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Audio of Sotomayor at Ricci Hearing

4:47 PM, May 31, 2009 • By JOHN MCCORMACK
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We don't have a very good understanding of Judge Sotomayor's reasoning in the Ricci v. DeStefano racial preferences case because she and her two colleagues issued a one-paragraph "per curiam opinion [that] adopted in toto the reasoning of the District Court, without further elaboration or substantive comment, and thereby converted a lengthy, unpublished district court opinion, grappling with significant constitutional and statutory claims of first impression, into the law of this Circuit," as the Second Circuit's Judge Cabranes, a Clinton appointee, wrote in his dissent from the court's 7-6 denial of en banc rehearing in the case.

Thankfully, the Wall Street Journal has posted an audio recording of an hour-long hearing from the Ricci case that sheds a little more light on Sotomayor's grappling (or lack thereof) with the serious claims brought up in this case. The Journal reports that Sotomayor and "the presiding judge, Rosemary Pooler, fire questions at the firefighters' lawyer, Karen Lee Torre." I think the following excerpt, in particular, is worth reading (though it's much more powerful listening Torre make her argument).

Judge Pooler asks (I assume Pooler is speaking because she is the only other judge identified by the Journal at the hearing) why the case of Hayden v. County of Nassau "isn't dispositive" in the Ricci case. Torre replies that in Hayden, "Nobody had lost anything. Nobody had taken the test yet. ... No one was hurt".

Judge Pooler interrupts and says that the district court judge said "no one was hurt here [in New Haven] either." Torre, flabbergasted, replies:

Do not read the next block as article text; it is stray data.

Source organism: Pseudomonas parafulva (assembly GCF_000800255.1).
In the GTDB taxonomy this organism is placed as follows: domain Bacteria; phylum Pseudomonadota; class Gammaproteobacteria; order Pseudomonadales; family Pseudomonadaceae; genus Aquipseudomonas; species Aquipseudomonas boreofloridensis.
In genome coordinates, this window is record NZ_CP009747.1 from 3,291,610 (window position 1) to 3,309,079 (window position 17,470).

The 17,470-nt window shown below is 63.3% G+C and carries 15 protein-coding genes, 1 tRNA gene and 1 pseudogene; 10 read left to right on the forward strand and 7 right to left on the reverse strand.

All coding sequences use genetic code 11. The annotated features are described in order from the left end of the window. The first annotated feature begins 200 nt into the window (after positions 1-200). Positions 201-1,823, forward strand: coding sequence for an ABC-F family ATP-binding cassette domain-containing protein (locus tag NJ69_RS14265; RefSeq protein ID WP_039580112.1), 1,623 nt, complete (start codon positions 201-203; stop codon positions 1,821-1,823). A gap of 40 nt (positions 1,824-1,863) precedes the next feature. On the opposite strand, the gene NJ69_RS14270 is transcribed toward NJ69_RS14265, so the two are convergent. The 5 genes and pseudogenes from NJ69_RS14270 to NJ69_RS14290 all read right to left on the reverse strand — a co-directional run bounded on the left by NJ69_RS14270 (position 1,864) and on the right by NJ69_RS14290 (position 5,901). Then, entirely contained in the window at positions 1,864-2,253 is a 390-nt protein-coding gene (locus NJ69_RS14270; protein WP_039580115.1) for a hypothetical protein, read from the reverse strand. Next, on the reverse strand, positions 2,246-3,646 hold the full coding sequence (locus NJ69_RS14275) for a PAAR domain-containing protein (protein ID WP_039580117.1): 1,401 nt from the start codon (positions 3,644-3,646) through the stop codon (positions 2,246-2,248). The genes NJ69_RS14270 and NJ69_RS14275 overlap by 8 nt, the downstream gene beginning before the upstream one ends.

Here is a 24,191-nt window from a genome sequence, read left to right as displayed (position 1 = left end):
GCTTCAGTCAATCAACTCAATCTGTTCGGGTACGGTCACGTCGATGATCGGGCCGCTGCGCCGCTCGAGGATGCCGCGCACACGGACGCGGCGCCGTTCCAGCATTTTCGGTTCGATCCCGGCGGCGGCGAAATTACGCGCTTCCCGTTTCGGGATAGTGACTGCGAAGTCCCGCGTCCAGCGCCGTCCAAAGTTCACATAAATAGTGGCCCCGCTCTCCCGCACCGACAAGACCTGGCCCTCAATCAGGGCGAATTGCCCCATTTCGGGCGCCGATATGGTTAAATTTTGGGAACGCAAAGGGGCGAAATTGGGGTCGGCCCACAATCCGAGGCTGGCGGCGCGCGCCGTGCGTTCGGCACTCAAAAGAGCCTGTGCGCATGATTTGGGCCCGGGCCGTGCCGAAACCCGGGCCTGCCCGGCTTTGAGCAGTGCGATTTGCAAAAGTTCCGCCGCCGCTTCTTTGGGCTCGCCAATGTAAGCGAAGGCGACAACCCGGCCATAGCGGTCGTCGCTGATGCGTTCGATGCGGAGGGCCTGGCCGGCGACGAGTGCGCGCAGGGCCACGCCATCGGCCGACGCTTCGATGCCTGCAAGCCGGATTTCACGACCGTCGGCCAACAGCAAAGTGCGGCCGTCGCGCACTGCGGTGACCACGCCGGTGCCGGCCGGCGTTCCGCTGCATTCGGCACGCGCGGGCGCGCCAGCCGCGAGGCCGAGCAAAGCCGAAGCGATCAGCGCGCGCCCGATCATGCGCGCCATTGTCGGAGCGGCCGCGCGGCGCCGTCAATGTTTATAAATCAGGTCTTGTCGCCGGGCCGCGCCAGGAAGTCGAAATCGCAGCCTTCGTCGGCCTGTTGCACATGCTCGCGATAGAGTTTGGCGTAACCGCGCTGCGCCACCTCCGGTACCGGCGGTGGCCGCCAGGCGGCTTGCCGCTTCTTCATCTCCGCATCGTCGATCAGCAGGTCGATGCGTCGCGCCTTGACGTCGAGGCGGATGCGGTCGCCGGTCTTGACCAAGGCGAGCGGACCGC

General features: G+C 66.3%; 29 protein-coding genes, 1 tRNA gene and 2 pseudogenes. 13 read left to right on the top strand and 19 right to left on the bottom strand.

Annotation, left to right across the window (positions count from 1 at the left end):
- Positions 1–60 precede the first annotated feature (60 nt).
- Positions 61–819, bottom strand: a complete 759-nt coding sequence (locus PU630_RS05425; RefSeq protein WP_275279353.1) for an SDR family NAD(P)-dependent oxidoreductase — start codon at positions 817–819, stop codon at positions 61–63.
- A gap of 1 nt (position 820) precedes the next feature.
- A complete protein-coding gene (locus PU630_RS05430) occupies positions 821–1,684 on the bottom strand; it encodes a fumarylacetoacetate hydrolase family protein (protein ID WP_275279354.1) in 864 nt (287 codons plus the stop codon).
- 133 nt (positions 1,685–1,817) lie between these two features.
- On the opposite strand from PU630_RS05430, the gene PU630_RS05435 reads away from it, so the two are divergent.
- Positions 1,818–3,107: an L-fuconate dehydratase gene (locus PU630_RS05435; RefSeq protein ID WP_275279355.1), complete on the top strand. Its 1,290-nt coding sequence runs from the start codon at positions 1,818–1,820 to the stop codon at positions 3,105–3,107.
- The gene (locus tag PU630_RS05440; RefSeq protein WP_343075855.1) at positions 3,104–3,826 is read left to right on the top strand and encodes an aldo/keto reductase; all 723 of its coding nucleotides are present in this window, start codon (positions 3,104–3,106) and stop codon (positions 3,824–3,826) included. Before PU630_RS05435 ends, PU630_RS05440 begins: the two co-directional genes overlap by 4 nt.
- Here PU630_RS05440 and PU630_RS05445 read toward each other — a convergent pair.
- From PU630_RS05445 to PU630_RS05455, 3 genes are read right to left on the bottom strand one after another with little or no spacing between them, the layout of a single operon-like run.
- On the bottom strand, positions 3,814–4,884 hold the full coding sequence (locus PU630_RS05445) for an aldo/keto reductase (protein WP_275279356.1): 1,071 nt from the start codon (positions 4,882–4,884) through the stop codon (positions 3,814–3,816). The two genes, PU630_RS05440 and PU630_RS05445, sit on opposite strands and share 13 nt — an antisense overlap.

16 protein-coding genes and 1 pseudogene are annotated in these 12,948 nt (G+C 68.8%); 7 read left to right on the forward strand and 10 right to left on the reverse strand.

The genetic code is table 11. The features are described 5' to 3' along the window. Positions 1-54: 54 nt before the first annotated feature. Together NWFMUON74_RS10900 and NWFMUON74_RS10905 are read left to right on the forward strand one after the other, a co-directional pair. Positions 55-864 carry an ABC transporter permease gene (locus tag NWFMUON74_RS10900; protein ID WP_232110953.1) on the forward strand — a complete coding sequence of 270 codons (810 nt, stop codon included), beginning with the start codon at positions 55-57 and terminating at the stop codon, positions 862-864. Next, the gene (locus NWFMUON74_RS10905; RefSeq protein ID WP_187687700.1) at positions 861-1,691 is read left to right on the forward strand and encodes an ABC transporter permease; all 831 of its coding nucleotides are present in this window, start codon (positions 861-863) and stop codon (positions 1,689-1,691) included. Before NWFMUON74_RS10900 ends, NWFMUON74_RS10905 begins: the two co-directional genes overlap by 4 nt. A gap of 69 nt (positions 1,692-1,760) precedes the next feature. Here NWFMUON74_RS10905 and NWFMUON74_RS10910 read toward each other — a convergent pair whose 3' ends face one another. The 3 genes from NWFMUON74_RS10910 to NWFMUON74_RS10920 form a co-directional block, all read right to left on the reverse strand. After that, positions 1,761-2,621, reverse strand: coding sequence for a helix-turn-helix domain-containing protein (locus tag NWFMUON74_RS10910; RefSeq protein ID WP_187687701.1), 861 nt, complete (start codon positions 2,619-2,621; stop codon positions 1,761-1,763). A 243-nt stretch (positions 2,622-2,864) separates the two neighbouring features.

No one was hurt? For heaven's sakes, judge, if they didn't refuse to fill the vacancies, these men would be lieutenants and captains. How can you say they weren't hurt? They're out $1,000 a piece. Half of their marriages were strained by this. They spent 3 months of their lives holed up in a room like I was and you were when we took the bar exam.

So much for empathetic appeals.

Torre then argues that New Haven's decision to throw out an exam that tested vital knowledge for firefighters endangers lives, especially in a "post-9/11 era, no less":

I think a fundamental failure is the application of these concepts to this job as if these men were garbage collectors. This is a command position of a First Responder agency. The books you see piled on my desk are fire science books. These men face life threatening circumstances every time they go out. ... Please look at the examinations. ... You need to know: this is not an aptitude test. This is a high-level command position in a post-9/11 era no less. They are tested for their knowledge of fire, behavior, combustion principles, building collapse, truss roofs, building construction, confined space rescue, dirty bomb response, anthrax, metallurgy, and I opened my district court brief with a plea to the court to not treat these men in this profession as if it were unskilled labor. We don't do this to lawyers or doctors or nurses or captains or even real estate brokers. But somehow they treat firefighters as if it doesn't require any knowledge to do the job.

Oops. It looks like Torre just made an argument that was probably a little too classist for Judge Sotomayor's tastes. Nevertheless Torre continues to drive home the point that a mastery of the knowledge required to pass the test in New Haven could have saved lives:

Firefighters die every week in this country. ... [There was a case ] a few miles away where a young father and firefighter Eddie Ramos died after a truss roof collapsed in a warehouse fire because the person who commanded the scene decided to send men into an unoccupied house, with no people to save on Thanksgiving Day, with a truss roof known to collapse early in the fire because of the nature of the pins that hold the trusses together would have collapsed. And for 20 minutes he couldn't find any air and he he suffocated to death. And the fire chief had to go tell a 6 year-old that her father wasn't coming home. I'm not being histrionic. That happens all the time, and if you can't pass a competency exam and answer substantive job knowledge questions, I think that the only compelling governmental interest or Title 7 interest I see--